Out again today (in the meantime its been migraine and family duty). Three races, first f1 ish, second F2-3, 3rd a good F3. Gusty and shifty (and rotten 'orrible drizzle/rain while packing the boat up).
Running down to the start in the very light she felt horribly sticky. With sufficient attention paid to trim and heel angle things were bearable, but definitely feels slow in those conditions. Sailed a **** poor first race and got the deserved handicap position. I knew it wasn't going to be my day when the "post-it" with the *very* complicated course written on fell off 30 secs before the gun and I had the choice of retrieving it and starting very late or sailing with no idea where I was going. I started over a minute late and that was it really. An awful lot of the race was pure displacement sailing.Once there was a reasonable breeze the boat felt OK, but probably slower than a standard Nethercott I would guess.
The wind perked up for the second pair of races, which were short back to back on a quadrilateral course. Suddenly remembered running down to the start that I'd forgotten to screw the bung in before lauching, but the boat didn't feel as heavy as one might have expected. There was nothing else out faster than an RS200, so both races took much the same course, first round every mark, and a respectablish (for me steering) mid fleet result.
I'm now pretty convinced the boat is easier to tack with the extra stern volume. It was windy enough to be overpowered frequently, although not really enough that I had to get to the downhaul and blade off the top of the sail. In those conditions I think I'd normally have one or two poor tacks, but they all seemed to come off OK, if some better than others... Once up to a good planing speed I also think the boat is faster: the stern wake is spectacularly flat.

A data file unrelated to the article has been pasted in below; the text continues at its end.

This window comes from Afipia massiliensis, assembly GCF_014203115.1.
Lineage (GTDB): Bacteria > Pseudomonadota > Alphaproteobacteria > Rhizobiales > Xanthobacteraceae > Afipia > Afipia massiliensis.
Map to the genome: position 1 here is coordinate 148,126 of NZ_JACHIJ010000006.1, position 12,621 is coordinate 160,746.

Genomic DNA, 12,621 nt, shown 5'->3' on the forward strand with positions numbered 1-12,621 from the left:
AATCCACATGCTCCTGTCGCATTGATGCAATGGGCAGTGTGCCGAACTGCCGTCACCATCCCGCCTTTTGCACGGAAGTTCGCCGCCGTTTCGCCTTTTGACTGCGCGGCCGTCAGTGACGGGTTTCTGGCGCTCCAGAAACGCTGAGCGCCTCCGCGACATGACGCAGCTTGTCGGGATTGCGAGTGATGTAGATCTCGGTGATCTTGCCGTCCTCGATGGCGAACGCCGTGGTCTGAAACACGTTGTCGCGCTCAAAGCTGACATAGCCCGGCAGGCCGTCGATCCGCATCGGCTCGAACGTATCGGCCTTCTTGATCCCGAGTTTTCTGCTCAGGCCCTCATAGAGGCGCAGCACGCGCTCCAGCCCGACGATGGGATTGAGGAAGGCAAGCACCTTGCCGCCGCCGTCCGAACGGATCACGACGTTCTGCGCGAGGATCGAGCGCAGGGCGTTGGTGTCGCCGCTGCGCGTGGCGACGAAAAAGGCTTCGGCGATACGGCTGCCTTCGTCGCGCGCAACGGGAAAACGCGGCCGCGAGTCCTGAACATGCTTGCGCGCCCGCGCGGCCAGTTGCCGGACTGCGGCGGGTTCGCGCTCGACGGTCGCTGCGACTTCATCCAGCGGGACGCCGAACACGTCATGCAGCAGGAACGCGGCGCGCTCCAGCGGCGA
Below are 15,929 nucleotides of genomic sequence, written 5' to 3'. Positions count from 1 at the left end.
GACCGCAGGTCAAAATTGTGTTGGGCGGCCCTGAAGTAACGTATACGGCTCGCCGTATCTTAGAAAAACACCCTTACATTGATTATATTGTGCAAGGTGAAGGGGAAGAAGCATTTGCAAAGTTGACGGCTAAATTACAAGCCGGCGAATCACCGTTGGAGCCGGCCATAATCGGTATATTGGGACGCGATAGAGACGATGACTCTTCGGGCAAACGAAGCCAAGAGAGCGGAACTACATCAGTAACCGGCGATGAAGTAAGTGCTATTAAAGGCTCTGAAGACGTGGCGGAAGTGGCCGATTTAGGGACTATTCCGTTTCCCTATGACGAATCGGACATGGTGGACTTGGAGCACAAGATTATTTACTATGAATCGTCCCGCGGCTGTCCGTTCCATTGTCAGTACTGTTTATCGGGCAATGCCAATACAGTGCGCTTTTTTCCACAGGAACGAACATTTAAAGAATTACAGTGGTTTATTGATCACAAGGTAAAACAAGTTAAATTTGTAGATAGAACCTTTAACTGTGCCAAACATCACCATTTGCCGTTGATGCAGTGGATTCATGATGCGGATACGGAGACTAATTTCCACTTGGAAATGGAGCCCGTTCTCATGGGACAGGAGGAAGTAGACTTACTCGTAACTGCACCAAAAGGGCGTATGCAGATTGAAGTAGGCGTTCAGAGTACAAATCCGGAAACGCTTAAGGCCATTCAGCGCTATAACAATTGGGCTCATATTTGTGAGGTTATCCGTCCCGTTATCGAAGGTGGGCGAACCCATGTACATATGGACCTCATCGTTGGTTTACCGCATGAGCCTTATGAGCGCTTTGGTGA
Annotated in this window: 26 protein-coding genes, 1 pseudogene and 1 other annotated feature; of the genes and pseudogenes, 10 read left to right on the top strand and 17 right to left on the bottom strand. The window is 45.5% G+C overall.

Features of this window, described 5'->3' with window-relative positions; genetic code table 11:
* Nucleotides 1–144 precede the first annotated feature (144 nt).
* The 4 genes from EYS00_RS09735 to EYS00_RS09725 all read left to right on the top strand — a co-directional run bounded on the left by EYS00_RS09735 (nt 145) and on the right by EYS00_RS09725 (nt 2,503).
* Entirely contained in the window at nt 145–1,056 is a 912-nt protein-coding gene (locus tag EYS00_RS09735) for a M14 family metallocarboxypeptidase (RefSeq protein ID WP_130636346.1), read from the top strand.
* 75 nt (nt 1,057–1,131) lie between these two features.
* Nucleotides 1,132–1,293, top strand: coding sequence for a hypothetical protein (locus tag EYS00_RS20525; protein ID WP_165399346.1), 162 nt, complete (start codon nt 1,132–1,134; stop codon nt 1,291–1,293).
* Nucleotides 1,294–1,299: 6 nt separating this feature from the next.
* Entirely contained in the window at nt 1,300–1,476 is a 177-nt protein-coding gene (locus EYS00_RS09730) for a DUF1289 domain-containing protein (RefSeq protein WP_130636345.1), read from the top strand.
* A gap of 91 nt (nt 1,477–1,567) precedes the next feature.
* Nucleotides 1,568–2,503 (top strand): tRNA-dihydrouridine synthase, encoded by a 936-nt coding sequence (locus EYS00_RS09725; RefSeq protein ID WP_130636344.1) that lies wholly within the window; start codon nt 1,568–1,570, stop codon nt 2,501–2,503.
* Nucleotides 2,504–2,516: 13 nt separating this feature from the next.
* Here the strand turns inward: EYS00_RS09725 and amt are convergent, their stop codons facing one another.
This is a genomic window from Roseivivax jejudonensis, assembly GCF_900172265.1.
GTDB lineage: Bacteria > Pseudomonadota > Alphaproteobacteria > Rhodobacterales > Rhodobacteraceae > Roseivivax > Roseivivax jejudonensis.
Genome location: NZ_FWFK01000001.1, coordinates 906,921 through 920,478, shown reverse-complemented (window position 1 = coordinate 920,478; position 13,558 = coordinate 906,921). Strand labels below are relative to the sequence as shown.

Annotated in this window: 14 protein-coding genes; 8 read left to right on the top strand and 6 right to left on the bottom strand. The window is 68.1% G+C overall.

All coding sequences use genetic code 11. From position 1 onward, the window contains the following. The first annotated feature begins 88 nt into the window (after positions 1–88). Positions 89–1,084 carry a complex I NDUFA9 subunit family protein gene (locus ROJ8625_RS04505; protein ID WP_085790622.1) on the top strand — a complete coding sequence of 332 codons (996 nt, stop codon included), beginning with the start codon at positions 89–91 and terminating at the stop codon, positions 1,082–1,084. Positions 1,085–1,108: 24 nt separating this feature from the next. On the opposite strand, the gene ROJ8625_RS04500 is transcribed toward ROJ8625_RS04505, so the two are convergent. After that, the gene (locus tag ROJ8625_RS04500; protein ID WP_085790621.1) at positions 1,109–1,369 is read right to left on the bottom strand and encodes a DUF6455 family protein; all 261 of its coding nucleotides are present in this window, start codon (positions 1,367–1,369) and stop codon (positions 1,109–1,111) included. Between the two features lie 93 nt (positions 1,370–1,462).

30th Jan 2011
I finally got some paint on the boat: we had the coldest December for some years in the UK with plenty of snow and here you see the results.
Conditions F2/3, gusty, sailing poor - very rusty. I have a considerable snag list, which is only to be expected, but most of them are trivial things like shortening the retrieve elastic on the control lines so they don't go over the side, and sanding down some filler round the rudder case so the rudder fits more easily.
OK, so how does it feel... Well, to be honest it makes a lot more difference than I expected. The stern wave is very obviously lower and flatter, so I assume there is more pressure recovery going on. As Rob M predicted to me the bow is a good couple of inches lower when reaching, and I'm amazed its made so much difference. You can see the stern/chine digging into the water some when the boat is heeled, this is especially striking sailing upwind with windward heel, which I try and do. Water goes over the stern quite readily when heeled either way which is to be expected so more freeboard than a standard Nethercott would be preferred. This is especially true as the water hits the blocks on the corner for the retrieve elastic - what with that and the elastic dangling over the stern there was a lot of fuss going on there. I could just keep the boat flatter of course. At least one other club sailor reckoned that the boat was noticeably quicker, and although it was good conditions for the Canoe which may have affected his assessment I think this change has added performance in that wind strength, but of course that was always where it was likely to gain. Lighter winds are likely to be a weakpoint, and may be worse than I thought unless I try very hard to get weight forward: I suspect the corner of the stern is more likely to immerse than I thought.